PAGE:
What questions does this reading raise?

If it is impossible for Social workers to serve both as an ambassador for the “ruling class” and as an advocate for the “working classes” can effective state supported social work even exist according to Marxist theories?

Does this mean that social work in a capitalist society must be subversive in order to truly benefit the working classes? If not where do we draw the line between useful Marxist social work approaches and counterproductive self-defeating theorizing?

As this paper was written over 20 years ago how has the role of women changed? Have gender roles merged or are the same oppressive structures still seen to be in place?

Reading Journal COD125 Community Development Murdoch University: Kura, yeye, boorda, Nyungar boodier nidja boodjar : community development and indigenous communities

Reading Material: Collard, L. and Palmer, D. Kura, yeye, boorda, Nyungar boodier nidja boodjar : community development and indigenous communities. Keynote address at the National Community Development Conference. Sheraton Hotel, Perth. [March 23, 2001], Published by Local Government Community Services Association of Australia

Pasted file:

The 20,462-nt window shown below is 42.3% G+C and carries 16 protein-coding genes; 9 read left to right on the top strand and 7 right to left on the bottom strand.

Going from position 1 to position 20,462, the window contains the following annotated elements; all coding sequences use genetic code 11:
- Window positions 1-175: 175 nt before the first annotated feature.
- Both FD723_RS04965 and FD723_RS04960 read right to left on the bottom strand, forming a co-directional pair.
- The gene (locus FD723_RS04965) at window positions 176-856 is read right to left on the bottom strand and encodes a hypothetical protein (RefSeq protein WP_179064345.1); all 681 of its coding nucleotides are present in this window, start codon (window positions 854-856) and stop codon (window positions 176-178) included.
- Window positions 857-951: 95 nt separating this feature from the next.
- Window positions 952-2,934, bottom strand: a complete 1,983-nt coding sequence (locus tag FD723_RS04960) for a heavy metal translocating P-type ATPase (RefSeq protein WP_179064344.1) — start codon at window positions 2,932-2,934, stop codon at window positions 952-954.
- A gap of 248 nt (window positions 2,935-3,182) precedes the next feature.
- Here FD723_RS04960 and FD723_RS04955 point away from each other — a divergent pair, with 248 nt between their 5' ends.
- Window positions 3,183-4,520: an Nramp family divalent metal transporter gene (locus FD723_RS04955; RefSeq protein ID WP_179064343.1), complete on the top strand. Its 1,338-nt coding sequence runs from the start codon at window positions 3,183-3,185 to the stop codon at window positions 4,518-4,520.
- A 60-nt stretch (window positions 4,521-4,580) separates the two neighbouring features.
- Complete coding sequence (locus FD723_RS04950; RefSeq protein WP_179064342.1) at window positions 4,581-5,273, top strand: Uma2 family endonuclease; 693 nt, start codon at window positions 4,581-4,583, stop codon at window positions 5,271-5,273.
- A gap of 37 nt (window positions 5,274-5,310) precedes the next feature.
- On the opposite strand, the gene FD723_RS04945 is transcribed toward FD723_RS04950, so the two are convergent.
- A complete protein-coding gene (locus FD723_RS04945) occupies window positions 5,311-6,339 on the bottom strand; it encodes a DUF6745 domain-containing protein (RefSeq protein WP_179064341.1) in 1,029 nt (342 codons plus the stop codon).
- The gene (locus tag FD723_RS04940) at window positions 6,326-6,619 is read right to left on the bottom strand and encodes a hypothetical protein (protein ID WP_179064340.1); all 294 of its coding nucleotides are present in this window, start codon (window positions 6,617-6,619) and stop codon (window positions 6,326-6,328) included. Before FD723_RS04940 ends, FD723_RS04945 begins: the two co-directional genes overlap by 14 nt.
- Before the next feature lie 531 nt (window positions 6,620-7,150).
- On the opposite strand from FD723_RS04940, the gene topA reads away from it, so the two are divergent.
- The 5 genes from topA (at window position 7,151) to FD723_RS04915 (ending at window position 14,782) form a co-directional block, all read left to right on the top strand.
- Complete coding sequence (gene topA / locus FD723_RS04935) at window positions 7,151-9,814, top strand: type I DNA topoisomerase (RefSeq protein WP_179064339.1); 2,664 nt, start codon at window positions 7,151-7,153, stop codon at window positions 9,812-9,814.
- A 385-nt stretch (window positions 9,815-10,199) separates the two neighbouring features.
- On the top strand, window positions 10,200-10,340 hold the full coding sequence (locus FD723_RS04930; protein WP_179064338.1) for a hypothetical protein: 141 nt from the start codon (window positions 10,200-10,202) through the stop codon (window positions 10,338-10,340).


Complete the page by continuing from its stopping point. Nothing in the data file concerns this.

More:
The key point this article makes is that indigenous and non-indigenous people within Community Development initiatives need to work together, drawing on their respective experiences and expertise to create an effective and relevant service for the community. The idea of “going along together” ties in with ideas such as collaboration, co-operation and communication. The exchange of knowledge and ideas between cultures and traditions, with respect and consideration given to preserving the Nyungar language and traditions is seen to be hugely beneficial to communities. There is particular emphasis on language, which is the foundation for effective communication and cross cultural interaction, and the very strong assertion that Nyungar language is NOT a dead language; it still functions in daily life and alongside Nyungar cultural practices and those non indigenous people working within Nyungar communities need to be mindful of this.